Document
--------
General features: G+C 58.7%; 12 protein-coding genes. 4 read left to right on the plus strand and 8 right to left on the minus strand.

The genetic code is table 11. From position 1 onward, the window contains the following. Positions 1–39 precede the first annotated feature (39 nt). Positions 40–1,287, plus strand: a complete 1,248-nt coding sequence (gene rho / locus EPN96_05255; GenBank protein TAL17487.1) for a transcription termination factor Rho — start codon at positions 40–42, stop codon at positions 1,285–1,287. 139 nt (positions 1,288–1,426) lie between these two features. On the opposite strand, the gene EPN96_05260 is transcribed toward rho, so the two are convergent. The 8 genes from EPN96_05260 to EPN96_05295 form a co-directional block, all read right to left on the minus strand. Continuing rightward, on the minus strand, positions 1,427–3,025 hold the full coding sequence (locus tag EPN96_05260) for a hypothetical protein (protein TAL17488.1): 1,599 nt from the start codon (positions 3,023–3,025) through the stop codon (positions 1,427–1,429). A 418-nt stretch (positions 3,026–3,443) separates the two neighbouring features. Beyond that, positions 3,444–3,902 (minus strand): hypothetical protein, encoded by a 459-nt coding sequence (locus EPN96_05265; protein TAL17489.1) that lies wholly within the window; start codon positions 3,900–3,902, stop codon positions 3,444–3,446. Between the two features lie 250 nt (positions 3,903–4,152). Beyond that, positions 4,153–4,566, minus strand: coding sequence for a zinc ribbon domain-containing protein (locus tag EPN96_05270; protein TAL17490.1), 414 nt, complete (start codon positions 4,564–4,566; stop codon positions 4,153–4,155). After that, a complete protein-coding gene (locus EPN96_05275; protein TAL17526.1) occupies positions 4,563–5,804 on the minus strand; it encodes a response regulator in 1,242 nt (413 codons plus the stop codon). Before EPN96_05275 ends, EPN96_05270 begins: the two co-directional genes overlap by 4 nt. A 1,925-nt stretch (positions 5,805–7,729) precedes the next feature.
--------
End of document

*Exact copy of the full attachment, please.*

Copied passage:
General features: G+C 58.7%; 12 protein-coding genes. 4 read left to right on the plus strand and 8 right to left on the minus strand.

The genetic code is table 11. From position 1 onward, the window contains the following. Positions 1–39 precede the first annotated feature (39 nt). Positions 40–1,287, plus strand: a complete 1,248-nt coding sequence (gene rho / locus EPN96_05255; GenBank protein TAL17487.1) for a transcription termination factor Rho — start codon at positions 40–42, stop codon at positions 1,285–1,287. 139 nt (positions 1,288–1,426) lie between these two features. On the opposite strand, the gene EPN96_05260 is transcribed toward rho, so the two are convergent. The 8 genes from EPN96_05260 to EPN96_05295 form a co-directional block, all read right to left on the minus strand. Continuing rightward, on the minus strand, positions 1,427–3,025 hold the full coding sequence (locus tag EPN96_05260) for a hypothetical protein (protein TAL17488.1): 1,599 nt from the start codon (positions 3,023–3,025) through the stop codon (positions 1,427–1,429). A 418-nt stretch (positions 3,026–3,443) separates the two neighbouring features. Beyond that, positions 3,444–3,902 (minus strand): hypothetical protein, encoded by a 459-nt coding sequence (locus EPN96_05265; protein TAL17489.1) that lies wholly within the window; start codon positions 3,900–3,902, stop codon positions 3,444–3,446. Between the two features lie 250 nt (positions 3,903–4,152). Beyond that, positions 4,153–4,566, minus strand: coding sequence for a zinc ribbon domain-containing protein (locus tag EPN96_05270; protein TAL17490.1), 414 nt, complete (start codon positions 4,564–4,566; stop codon positions 4,153–4,155). After that, a complete protein-coding gene (locus EPN96_05275; protein TAL17526.1) occupies positions 4,563–5,804 on the minus strand; it encodes a response regulator in 1,242 nt (413 codons plus the stop codon). Before EPN96_05275 ends, EPN96_05270 begins: the two co-directional genes overlap by 4 nt. A 1,925-nt stretch (positions 5,805–7,729) precedes the next feature.